KASHGAR IS VANISHING

Marco Polo named Kashgar the most important city in its region. Now, it's being demolished.

Text and Photos: Remko Tanis (2010)

in Kashgar, China

Sign at the entrance to the old town of Kashgar, Xinjiang, China. (C) Remko Tanis

'Kashgar Old Town. Entrance Fee: 30 yuan.' The blue sign removes any doubt you might have: Kashgar in China's far west, for over a thousand years a vital part of the historic silk road, has been reduced to a tourist attraction.

Walking around the old town makes you feel more like you're in the Middle East, Afghanistan or Pakistan than in China. The original residents get more of their identity from Mecca than from Beijing. Once, islamic intellectuals studied and debated in the hundreds of mosques the city counted.

"Kashgar is the origin and the center of Uighurs culture," says a 34-year old man who grew up in the old city. These days, Beijing has such a grip on Kashgar that he is unwilling to say his name.

"People designed their own homes," he tells. None of the small houses, built from wood, stone, hay and hardened mud, is identical.

 Old town Kashgar, Xinjiang, China. (C) Remko Tanis

Old town Kashgar, Xinjiang, China. (C) Remko Tanis

"We kept the streets narrow to prevent the sun from getting in." He turns another corner and bumps into a cart selling vegetables. Two women wearing hijabs test the wares.

The man: "Things have been running like this for centuries. Until now. Now Beijing decides what our houses and our streets should look like. Everything is starting to look similar."

The movie 'The Kite Runner' was filmed in Kashgar, which had to double as Kabul. These days, Kashgar looks less and less like the former Afghan capital. Instead, it resembles the Chinese cities thousand of miles removed.

The shadow rich alleys have been replaced by asphalt covered four lane roads. Century old homes with their inner courts have been demolished. People now live in apartment complexes with names like 'Garden of Joy'. At least there's air conditioning.

The man opens the door of one of the few remaining inner courts of a home, build in the sixteenth century. Four families live here. Stone steps in the corner lead to a balcony on the second floor.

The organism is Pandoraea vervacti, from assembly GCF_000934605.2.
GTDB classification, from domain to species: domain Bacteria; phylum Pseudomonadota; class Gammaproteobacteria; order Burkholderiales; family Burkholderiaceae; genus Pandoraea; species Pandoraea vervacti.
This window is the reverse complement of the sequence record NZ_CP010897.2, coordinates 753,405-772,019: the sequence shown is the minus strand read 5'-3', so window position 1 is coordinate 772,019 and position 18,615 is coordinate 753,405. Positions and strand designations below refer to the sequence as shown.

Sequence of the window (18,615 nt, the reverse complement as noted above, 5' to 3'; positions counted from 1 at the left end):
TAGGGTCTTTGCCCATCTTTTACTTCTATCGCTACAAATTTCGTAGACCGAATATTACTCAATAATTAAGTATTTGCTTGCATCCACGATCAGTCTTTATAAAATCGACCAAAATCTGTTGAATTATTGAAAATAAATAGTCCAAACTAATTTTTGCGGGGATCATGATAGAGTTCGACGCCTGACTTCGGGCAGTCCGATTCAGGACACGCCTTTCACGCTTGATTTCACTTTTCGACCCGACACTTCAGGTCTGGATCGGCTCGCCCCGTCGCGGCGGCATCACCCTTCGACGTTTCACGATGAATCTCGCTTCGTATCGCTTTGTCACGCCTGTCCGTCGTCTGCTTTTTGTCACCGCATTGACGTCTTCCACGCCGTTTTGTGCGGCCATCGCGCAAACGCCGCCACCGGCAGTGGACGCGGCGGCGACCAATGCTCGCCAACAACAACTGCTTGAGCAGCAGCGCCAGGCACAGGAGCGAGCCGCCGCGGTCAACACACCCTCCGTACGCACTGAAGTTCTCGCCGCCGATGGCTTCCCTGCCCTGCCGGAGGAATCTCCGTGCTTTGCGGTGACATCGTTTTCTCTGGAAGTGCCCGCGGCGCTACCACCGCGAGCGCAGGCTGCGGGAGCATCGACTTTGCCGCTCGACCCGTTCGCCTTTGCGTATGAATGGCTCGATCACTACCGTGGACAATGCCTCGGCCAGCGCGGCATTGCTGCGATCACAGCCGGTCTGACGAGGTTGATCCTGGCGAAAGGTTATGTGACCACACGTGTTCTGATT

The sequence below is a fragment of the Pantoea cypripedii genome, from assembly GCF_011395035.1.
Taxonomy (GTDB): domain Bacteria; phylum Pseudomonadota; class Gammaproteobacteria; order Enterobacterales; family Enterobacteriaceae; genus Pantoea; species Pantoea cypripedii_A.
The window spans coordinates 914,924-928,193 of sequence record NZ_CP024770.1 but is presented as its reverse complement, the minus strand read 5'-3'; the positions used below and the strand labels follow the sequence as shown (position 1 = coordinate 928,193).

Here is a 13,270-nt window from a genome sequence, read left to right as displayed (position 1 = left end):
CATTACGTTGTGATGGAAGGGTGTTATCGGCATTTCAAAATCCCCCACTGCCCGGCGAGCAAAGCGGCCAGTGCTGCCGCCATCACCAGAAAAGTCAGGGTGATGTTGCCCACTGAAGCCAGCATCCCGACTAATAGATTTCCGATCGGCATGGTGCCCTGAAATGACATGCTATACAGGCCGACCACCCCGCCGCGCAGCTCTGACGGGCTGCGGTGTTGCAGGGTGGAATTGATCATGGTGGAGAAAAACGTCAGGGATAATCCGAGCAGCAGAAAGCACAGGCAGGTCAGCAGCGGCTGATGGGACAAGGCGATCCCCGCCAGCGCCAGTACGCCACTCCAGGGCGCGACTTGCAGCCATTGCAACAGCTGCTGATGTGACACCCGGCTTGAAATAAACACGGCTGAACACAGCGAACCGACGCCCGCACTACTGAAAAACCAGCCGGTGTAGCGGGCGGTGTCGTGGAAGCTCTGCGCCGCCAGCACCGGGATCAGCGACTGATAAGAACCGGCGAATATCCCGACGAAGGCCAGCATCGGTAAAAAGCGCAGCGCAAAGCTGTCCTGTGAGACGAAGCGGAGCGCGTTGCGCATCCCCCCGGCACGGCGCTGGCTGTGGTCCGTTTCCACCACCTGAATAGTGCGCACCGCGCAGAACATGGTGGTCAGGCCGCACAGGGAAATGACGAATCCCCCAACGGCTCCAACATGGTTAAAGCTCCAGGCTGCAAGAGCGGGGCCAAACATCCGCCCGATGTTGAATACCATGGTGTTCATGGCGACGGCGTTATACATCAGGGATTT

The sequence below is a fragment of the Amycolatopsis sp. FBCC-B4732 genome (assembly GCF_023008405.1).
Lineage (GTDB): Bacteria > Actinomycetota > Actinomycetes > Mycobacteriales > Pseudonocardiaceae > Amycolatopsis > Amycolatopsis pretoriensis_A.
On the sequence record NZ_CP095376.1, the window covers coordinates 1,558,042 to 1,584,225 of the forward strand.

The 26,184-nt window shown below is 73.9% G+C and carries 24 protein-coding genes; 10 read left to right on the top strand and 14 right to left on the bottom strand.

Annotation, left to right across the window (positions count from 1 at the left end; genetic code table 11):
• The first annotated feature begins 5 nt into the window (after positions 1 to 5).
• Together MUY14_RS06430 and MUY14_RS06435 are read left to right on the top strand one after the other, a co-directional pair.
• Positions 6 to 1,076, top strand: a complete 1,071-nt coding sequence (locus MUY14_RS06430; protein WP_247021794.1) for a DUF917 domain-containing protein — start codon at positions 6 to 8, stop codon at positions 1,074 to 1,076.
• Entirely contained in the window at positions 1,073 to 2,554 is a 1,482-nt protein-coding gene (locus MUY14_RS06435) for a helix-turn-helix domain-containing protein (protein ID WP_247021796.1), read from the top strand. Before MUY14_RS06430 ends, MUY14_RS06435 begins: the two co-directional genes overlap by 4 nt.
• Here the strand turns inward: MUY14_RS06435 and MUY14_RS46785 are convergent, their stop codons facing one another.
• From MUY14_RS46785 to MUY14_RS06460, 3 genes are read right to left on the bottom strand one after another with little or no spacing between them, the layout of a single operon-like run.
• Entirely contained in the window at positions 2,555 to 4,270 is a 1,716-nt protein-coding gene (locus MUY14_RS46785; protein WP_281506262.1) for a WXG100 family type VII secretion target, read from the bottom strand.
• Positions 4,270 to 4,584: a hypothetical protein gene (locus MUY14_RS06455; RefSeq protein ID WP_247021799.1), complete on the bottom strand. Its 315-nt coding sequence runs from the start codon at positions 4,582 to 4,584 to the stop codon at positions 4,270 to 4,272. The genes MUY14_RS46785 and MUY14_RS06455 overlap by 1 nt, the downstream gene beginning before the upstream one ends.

"Every one who used to live in the old town has been moved over there," the man says, pointing to a new apartment tower. The remnants of a history going back centuries lie spread out between the apartment blocks.

New apartment blocks bordering a demolished part of old Kashgar, Xinjiang, China. (C) Remko Tanis

China is defending the destruction of Kashgar. Authorities claim the centuries old houses are no longer safe. In case of an earthquake, many more people would die than necessary.

The government refuses to consider a middle road, however, not willing to earthquake proof the old homes. Residents claim that during the most recent quake, in 2003, mainly the new apartment buildings collapsed. Not the old houses.

By now, Kashgar old town has been reduced to two square kilometers. But authorities aren't done yet with what they've branded a reconstruction project.

So the bulldozer keep at it, destroying ever more of an oasis city which Marco Polo deemed the most important place in the region when he traveled through Kashgar in 1273.

Commercials show praise China's goal to make Kashgar 'the Shenzhen of Western China'. Shenzhen, bordering Hong Kong, in thirty years has grown from a fishing village to one of the richest cities in the country with close to 13 million people.

The 34-year old resident of Old Kashgar doesn't dare to estimate how long before there's nothing left. "One thing is certain. The Chinese have proven they're not afraid to come here, take over and do as they please. It'll probably end quickly for what's left."